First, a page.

It used to be a laidback, sleepy town in a province better known for cattle-raising and sometimes referred to as the “Rodeo Capital of the Philippines.” But once word spread around about a group of six islets with pristine white-sand beaches and stunning rock formations lying just offshore, San Pascual in Burias Island, Masbate soon burst into the tourism scene. Although we’ve first read about this town and its island gems 5 years ago it was only last March that we finally got to organize a visit along with a friend and our nephew.
Getting to the port at San Pascual is hardly a walk in the park. It involves an 8 to 9-hour bus ride, a 45-minute van ride and a 2-hour ferry boat ride, not to mention the taxi and trike transfers included. From the port we needed to take another ride to our resort: the Atlaza Resort at Barangay Laurente. At the resort, however, the tranquil beach scene was a welcome sight after our exacting trip.
We sometimes cram too many things to do and places to visit on a particular trip but on the day we arrived we just took it easy, wandering around the beach in front of the resort and enjoying the sunset.
Our second day at San Pascual was supposed to be the highlight of our visit here – the day of our island-hopping to the islets of Animasola, Tinalisayan and Sombrero. Our rented boat picked us up right in front of our resort; the nearest and the first island on our itinerary was Animasola with its fascinating rock formations, crystal-clear waters and a natural swimming pool.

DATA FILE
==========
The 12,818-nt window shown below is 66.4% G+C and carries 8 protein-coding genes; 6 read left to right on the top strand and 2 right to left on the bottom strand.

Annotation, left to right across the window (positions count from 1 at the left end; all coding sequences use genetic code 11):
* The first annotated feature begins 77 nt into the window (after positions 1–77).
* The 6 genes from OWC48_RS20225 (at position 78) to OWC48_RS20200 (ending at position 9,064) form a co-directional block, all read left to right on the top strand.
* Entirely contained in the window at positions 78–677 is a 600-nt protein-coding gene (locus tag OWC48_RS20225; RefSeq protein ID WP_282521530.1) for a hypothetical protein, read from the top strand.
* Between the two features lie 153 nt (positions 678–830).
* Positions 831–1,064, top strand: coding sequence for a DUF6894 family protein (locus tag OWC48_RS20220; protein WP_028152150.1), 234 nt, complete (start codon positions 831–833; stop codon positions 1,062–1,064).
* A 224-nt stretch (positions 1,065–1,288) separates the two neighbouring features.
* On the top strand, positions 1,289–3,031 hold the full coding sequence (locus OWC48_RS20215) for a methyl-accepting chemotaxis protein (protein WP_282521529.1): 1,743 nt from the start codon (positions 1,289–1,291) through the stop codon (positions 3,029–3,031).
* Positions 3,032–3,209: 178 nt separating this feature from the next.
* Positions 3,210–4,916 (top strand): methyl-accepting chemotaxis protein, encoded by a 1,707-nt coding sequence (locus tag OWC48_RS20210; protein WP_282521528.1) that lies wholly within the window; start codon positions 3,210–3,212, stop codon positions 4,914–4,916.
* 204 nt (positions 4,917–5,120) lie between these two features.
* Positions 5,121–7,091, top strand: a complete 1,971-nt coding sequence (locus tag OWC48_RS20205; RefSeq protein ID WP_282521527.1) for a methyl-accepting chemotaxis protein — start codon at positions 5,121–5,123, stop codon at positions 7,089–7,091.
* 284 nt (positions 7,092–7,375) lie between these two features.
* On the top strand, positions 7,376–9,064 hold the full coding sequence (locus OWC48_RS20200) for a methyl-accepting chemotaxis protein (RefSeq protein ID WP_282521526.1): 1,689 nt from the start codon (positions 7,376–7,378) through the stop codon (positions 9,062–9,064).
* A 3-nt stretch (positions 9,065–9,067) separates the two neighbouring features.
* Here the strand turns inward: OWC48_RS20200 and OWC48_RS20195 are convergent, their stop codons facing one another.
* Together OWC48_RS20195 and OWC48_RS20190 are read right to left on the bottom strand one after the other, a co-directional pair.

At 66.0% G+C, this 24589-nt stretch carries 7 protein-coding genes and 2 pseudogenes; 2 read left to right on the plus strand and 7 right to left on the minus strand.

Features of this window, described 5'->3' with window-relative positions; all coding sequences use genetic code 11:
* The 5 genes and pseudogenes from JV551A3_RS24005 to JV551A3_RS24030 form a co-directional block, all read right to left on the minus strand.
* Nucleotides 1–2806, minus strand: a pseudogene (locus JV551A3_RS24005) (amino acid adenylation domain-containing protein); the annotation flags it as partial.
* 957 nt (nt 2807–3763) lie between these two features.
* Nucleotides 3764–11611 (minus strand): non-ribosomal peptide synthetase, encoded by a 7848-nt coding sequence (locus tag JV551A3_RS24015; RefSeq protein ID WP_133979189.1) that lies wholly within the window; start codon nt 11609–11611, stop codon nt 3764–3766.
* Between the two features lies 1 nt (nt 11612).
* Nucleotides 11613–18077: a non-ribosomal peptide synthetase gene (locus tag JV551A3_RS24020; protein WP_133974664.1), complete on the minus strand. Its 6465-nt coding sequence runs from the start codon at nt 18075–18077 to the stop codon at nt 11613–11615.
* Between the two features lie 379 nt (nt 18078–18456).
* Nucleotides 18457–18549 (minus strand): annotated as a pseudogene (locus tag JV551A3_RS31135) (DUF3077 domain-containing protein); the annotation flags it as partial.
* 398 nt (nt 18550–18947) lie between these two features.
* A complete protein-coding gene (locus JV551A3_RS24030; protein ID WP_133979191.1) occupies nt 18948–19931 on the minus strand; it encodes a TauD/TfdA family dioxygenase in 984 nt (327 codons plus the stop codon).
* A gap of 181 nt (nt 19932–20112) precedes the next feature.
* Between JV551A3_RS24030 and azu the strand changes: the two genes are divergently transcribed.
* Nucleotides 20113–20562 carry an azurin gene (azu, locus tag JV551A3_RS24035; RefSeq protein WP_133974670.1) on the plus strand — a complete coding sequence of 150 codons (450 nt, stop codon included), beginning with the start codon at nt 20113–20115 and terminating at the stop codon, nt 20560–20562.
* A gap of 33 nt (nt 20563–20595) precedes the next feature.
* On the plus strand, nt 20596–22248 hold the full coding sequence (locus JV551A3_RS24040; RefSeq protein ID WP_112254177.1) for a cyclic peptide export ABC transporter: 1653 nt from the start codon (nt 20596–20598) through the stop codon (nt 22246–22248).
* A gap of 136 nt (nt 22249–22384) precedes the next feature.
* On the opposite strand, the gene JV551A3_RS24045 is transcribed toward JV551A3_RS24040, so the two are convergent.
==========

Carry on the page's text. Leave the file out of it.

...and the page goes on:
Second on the list was Tinalisayan, an islet surrounded by white sand with a slab of rust-colored sandstone and a gorgeous sandbar at one end. Crystal-clear turquoise waters added to the beauty of this island gem which we reached in about an hour’s boat ride from Animasola. Tinalisayan is actually the closest of the 3 islands from San Pascual town (only about 30 minutes away by boat).
Last on our list was the biggest island of the three – Sombrero Island. Like Tinalisayan, this island also has white sand and clear turquoise waters. A hat-shaped islet (actually a rock outcrop) lies in close proximity to the larger mass of Sombrero; it’s this hat-shaped islet that gave Sombrero its name.
The Balinsasayaw House
We had originally planned to return to our resort from Sombrero Island but when we realized it would take almost two hours by boat (and with the waves getting stronger by the minute) we decided to sail to the port at San Pascual town proper instead. We arrived at the port in less than an hour and would have headed back to our resort by trike but decided to take the opportunity to visit a house and its remarkable occupants along the way.